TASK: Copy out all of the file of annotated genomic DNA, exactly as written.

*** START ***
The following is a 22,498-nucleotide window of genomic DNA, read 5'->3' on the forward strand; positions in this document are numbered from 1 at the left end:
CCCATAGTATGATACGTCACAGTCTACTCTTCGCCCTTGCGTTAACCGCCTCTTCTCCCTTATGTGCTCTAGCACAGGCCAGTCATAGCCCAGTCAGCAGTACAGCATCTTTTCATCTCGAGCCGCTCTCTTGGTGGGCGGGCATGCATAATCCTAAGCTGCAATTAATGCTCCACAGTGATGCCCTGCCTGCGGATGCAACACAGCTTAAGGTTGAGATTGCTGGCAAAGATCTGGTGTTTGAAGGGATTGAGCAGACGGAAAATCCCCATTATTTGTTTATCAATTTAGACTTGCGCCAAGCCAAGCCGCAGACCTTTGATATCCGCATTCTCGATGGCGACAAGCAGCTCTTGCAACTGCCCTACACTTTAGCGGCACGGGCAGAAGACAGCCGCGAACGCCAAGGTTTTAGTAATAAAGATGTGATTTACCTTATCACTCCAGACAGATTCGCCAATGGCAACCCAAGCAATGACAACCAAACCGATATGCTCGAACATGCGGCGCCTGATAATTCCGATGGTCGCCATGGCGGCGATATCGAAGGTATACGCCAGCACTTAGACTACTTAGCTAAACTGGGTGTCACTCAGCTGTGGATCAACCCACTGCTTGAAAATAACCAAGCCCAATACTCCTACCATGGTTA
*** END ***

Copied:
The following is a 22,498-nucleotide window of genomic DNA, read 5'->3' on the forward strand; positions in this document are numbered from 1 at the left end:
CCCATAGTATGATACGTCACAGTCTACTCTTCGCCCTTGCGTTAACCGCCTCTTCTCCCTTATGTGCTCTAGCACAGGCCAGTCATAGCCCAGTCAGCAGTACAGCATCTTTTCATCTCGAGCCGCTCTCTTGGTGGGCGGGCATGCATAATCCTAAGCTGCAATTAATGCTCCACAGTGATGCCCTGCCTGCGGATGCAACACAGCTTAAGGTTGAGATTGCTGGCAAAGATCTGGTGTTTGAAGGGATTGAGCAGACGGAAAATCCCCATTATTTGTTTATCAATTTAGACTTGCGCCAAGCCAAGCCGCAGACCTTTGATATCCGCATTCTCGATGGCGACAAGCAGCTCTTGCAACTGCCCTACACTTTAGCGGCACGGGCAGAAGACAGCCGCGAACGCCAAGGTTTTAGTAATAAAGATGTGATTTACCTTATCACTCCAGACAGATTCGCCAATGGCAACCCAAGCAATGACAACCAAACCGATATGCTCGAACATGCGGCGCCTGATAATTCCGATGGTCGCCATGGCGGCGATATCGAAGGTATACGCCAGCACTTAGACTACTTAGCTAAACTGGGTGTCACTCAGCTGTGGATCAACCCACTGCTTGAAAATAACCAAGCCCAATACTCCTACCATGGTTA